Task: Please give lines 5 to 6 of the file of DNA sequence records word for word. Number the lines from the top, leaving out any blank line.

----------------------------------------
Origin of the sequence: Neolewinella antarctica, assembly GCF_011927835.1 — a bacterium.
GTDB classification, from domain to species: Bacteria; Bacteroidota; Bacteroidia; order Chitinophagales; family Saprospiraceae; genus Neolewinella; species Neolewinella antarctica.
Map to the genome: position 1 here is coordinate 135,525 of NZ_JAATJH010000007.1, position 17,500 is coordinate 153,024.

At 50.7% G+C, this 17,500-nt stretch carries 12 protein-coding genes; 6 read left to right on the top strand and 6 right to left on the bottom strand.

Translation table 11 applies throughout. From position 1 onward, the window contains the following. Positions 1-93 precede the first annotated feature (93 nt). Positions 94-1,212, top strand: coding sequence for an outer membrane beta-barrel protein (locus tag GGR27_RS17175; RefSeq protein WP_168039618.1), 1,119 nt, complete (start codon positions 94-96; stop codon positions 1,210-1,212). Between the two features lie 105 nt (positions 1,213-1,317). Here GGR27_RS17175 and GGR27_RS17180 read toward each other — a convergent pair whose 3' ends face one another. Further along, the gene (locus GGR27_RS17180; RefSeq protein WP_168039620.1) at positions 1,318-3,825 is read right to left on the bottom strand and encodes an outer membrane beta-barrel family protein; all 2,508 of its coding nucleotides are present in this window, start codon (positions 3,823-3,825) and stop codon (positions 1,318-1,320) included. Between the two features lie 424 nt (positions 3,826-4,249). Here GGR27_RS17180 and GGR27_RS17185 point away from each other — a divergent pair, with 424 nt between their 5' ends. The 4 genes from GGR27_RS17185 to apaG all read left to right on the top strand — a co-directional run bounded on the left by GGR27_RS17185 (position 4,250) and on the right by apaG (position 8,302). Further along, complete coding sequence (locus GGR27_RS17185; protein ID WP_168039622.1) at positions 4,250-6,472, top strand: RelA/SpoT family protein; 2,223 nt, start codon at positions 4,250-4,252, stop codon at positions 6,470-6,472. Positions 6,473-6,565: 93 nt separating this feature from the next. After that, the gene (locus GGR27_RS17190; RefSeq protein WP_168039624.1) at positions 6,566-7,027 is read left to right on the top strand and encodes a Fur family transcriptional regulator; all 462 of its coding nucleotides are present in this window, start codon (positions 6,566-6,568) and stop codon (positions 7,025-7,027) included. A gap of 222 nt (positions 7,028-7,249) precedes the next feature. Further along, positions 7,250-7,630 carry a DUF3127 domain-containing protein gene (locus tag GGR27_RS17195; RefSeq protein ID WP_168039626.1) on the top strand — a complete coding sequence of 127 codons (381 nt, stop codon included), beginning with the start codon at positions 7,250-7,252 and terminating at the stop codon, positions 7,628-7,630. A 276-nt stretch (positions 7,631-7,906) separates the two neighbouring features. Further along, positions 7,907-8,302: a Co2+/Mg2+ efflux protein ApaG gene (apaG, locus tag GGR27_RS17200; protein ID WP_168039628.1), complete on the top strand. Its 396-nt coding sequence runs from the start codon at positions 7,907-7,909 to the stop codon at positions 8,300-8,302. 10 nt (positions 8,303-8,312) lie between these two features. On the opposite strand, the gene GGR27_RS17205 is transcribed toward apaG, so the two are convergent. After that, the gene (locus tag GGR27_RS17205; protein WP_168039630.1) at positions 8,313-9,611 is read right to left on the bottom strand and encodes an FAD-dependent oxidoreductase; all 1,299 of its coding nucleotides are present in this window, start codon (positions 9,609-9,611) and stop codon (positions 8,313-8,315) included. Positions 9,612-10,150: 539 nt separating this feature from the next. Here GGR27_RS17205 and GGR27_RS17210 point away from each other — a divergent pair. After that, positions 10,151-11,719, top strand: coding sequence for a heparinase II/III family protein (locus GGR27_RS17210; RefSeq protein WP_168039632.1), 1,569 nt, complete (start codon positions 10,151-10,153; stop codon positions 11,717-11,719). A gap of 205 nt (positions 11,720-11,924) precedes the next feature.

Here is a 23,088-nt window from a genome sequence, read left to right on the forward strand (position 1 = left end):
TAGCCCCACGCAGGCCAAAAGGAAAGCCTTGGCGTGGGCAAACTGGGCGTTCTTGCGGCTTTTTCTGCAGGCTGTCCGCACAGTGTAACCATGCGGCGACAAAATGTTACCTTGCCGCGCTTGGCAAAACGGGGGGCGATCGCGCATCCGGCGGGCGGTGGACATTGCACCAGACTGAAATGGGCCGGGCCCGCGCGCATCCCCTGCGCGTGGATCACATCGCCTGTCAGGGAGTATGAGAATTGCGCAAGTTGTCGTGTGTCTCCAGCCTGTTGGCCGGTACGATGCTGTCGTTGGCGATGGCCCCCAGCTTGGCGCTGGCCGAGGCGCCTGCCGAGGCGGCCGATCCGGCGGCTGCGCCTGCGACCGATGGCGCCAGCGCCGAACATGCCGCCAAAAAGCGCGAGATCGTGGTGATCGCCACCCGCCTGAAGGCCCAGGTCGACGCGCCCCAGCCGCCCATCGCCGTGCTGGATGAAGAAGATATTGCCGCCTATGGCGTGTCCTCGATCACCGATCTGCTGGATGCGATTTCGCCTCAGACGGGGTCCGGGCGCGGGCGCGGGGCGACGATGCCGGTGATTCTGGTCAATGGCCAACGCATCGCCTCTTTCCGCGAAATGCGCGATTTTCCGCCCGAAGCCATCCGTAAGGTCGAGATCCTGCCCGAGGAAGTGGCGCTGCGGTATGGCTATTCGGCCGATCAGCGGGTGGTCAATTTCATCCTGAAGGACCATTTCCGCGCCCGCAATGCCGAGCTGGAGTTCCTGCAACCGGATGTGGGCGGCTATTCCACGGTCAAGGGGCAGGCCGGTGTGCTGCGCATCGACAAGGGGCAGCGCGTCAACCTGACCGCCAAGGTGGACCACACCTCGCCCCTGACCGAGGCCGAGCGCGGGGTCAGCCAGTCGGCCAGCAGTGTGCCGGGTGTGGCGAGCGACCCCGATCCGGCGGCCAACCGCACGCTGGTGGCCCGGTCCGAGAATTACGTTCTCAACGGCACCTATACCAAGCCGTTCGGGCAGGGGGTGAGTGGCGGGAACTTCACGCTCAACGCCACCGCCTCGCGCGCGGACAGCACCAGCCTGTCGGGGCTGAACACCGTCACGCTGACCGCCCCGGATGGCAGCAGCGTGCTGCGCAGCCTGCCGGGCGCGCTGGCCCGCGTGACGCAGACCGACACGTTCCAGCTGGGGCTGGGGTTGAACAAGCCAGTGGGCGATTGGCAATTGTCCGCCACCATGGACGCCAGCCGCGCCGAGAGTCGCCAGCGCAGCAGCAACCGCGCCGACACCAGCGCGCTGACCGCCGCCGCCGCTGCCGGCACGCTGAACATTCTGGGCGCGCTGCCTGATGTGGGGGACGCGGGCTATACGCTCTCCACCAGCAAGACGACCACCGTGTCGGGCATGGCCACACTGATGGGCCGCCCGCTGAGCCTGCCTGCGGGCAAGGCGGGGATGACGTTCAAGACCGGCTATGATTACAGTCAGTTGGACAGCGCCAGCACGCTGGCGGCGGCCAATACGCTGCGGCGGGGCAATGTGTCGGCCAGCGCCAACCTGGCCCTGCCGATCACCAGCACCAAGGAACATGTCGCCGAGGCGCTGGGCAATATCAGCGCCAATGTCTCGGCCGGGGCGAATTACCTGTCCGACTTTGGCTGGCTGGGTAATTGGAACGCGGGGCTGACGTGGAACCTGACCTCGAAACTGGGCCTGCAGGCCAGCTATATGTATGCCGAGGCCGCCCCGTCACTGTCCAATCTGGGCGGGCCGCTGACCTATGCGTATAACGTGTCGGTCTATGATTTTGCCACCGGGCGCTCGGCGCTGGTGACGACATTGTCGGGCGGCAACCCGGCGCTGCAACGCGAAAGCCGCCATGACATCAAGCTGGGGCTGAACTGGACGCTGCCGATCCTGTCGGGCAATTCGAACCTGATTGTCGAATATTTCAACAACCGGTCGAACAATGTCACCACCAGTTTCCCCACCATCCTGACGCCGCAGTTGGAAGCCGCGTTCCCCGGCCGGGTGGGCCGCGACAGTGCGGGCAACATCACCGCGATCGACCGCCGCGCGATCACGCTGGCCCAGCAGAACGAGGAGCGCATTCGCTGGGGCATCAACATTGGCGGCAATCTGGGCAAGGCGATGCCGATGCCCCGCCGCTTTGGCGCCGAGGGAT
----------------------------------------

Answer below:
Translation table 11 applies throughout. From position 1 onward, the window contains the following. Positions 1-93 precede the first annotated feature (93 nt). Positions 94-1,212, top strand: coding sequence for an outer membrane beta-barrel protein (locus tag GGR27_RS17175; RefSeq protein WP_168039618.1), 1,119 nt, complete (start codon positions 94-96; stop codon positions 1,210-1,212). Between the two features lie 105 nt (positions 1,213-1,317). Here GGR27_RS17175 and GGR27_RS17180 read toward each other — a convergent pair whose 3' ends face one another. Further along, the gene (locus GGR27_RS17180; RefSeq protein WP_168039620.1) at positions 1,318-3,825 is read right to left on the bottom strand and encodes an outer membrane beta-barrel family protein; all 2,508 of its coding nucleotides are present in this window, start codon (positions 3,823-3,825) and stop codon (positions 1,318-1,320) included. Between the two features lie 424 nt (positions 3,826-4,249). Here GGR27_RS17180 and GGR27_RS17185 point away from each other — a divergent pair, with 424 nt between their 5' ends. The 4 genes from GGR27_RS17185 to apaG all read left to right on the top strand — a co-directional run bounded on the left by GGR27_RS17185 (position 4,250) and on the right by apaG (position 8,302). Further along, complete coding sequence (locus GGR27_RS17185; protein ID WP_168039622.1) at positions 4,250-6,472, top strand: RelA/SpoT family protein; 2,223 nt, start codon at positions 4,250-4,252, stop codon at positions 6,470-6,472. Positions 6,473-6,565: 93 nt separating this feature from the next. After that, the gene (locus GGR27_RS17190; RefSeq protein WP_168039624.1) at positions 6,566-7,027 is read left to right on the top strand and encodes a Fur family transcriptional regulator; all 462 of its coding nucleotides are present in this window, start codon (positions 6,566-6,568) and stop codon (positions 7,025-7,027) included. A gap of 222 nt (positions 7,028-7,249) precedes the next feature. Further along, positions 7,250-7,630 carry a DUF3127 domain-containing protein gene (locus tag GGR27_RS17195; RefSeq protein ID WP_168039626.1) on the top strand — a complete coding sequence of 127 codons (381 nt, stop codon included), beginning with the start codon at positions 7,250-7,252 and terminating at the stop codon, positions 7,628-7,630. A 276-nt stretch (positions 7,631-7,906) separates the two neighbouring features. Further along, positions 7,907-8,302: a Co2+/Mg2+ efflux protein ApaG gene (apaG, locus tag GGR27_RS17200; protein ID WP_168039628.1), complete on the top strand. Its 396-nt coding sequence runs from the start codon at positions 7,907-7,909 to the stop codon at positions 8,300-8,302. 10 nt (positions 8,303-8,312) lie between these two features. On the opposite strand, the gene GGR27_RS17205 is transcribed toward apaG, so the two are convergent. After that, the gene (locus tag GGR27_RS17205; protein WP_168039630.1) at positions 8,313-9,611 is read right to left on the bottom strand and encodes an FAD-dependent oxidoreductase; all 1,299 of its coding nucleotides are present in this window, start codon (positions 9,609-9,611) and stop codon (positions 8,313-8,315) included. Positions 9,612-10,150: 539 nt separating this feature from the next. Here GGR27_RS17205 and GGR27_RS17210 point away from each other — a divergent pair. After that, positions 10,151-11,719, top strand: coding sequence for a heparinase II/III family protein (locus GGR27_RS17210; RefSeq protein WP_168039632.1), 1,569 nt, complete (start codon positions 10,151-10,153; stop codon positions 11,717-11,719). A gap of 205 nt (positions 11,720-11,924) precedes the next feature.

Here is a 23,088-nt window from a genome sequence, read left to right on the forward strand (position 1 = left end):